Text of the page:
I was standing in the shower, thinking of some special friends of mine going through a tricky situation at the moment and I don’t know what I was thinking after that but suddenly I felt my heart plummet to my feet and my legs went all wobbly and I squatted down for a moment but then it passed and I stood up. It scared me a little bit because it came out of nowhere and it was the exact same feeling of my heart hitting the floor – that same feeling I went through that moment I was sitting in the NICU when the doctor told me Alyssa may not make it and she needed to go to the Royal Children’s Hospital Melbourne. Straight after that happened I remember I started shaking and sweating and groaning and crying and releasing my grief in a very primal way – a complete state of shock. It was the worst feeling I’ll always remember and I never wanted to feel it again. I don’t think this feeling was as serious but it definitely put me mentally right back in that chair I was sitting in.

The feeling was over in an instant and I felt fine and wasn’t upset about it so I continued to get ready. I often have flashbacks to that moment but it’s more mental, never physical, so it did bother me a little. I went and got a cuddle from Warren and would have happily stayed in his arms all day but I had to get to work and I felt fine so I got myself ready.

I always feed Alyssa very last thing before I leave but she’d woken at 5 for a feed and was still fast asleep at 7 when I’d normally get her up. Warren wasn’t feeling well so I decided to leave them all sleeping. I had a moment’s anxiety of ‘maybe I should just feed her anyway / no she’ll be fine / but maybe I should / no I won’t’ and I left.

It’s about a 40 minute drive to work and I was on my own today – not with my usual car pool girls, Nat and Bronwyn. I was sort of wishing I’d had them to talk through my morning episode with but figured I would later when I saw them.

About ten minutes into the drive I got a bit shivery. Then I felt a bit teary and I tried to talk myself out of it, thinking I was just a bit worn out from the weekend, and I’d be fine. Then my legs started shaking and I was finding it hard to breathe. I actually sensed my lungs squeezing breath out – a very bizarre feeling. At one point, about ten minutes before I got to school the full blown tears started and I sensed myself groaning a little and hearing that sound made me realise I couldn’t stop this – it was exactly what happened that day in the hospital. I contemplated stopping the car but then I worried myself and thought if I stopped there I might lose it completely and then I wouldn’t be able to get to school or get home. I kept driving and kept trying to talk myself out of it.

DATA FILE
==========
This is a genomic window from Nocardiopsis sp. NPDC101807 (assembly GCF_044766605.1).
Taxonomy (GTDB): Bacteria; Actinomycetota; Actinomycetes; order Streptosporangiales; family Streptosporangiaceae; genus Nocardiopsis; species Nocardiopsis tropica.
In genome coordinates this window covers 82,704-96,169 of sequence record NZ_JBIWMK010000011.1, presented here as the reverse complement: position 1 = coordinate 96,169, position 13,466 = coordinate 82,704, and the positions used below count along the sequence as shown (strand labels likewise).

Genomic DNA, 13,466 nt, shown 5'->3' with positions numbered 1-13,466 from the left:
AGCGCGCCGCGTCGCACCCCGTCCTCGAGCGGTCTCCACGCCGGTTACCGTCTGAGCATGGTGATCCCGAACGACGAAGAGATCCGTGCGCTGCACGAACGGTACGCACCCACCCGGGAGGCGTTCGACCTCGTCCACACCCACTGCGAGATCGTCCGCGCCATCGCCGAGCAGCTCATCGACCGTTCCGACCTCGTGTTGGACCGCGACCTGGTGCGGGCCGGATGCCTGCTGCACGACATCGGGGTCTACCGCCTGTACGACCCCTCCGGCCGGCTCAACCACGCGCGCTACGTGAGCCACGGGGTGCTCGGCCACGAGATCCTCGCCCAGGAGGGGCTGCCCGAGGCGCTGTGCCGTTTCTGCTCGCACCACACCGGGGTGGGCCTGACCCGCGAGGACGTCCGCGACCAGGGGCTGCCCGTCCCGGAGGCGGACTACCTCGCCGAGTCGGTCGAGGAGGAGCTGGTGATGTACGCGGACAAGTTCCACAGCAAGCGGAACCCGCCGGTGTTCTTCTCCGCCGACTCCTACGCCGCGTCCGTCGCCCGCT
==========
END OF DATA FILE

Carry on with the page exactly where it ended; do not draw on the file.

I got to school and sat in the carpark for a couple of minutes wondering if I could get out, worried of seeing anyone. I realised I wasn’t going to make it and even if it took me 2 hours to calm down I’d be heading back home. I needed to go and tell Janet (senior staff teacher) that I wasn’t well and wouldn’t be able to teach so I hopped out of the car and my legs almost collapsed. They’d been shaking so hard and I felt like I’d swum to school. I steadied myself and walked into the staff room, saw Janet and before anyone had a chance to say hello I dragged her off to find any space where I could fall to pieces – and I did.

Poor Janet, it must have been the biggest shock to see me like that. I simply had no control over my body at this point and I was crying because it bothered me, not because I was emotionally upset. I knew it was a panic attack by now and realised I had to just go with it and I just suddenly needed that healing touch and asked for Nat or Bron who hadn’t arrived yet. Janet talked to me for a bit and calmed me down enough to go to her office out of everyone’s way. Thank you thank you thank you Janet. She asked if I wanted to go and see a doctor nearby but the last thing I wanted to do was have to explain the whole story to someone I didn’t know which might set me off again. I’d already decided earlier that morning to call Flora, the social worker from the metabolic doctors team at the RC Hospital – hoping to get in touch with her before this happened.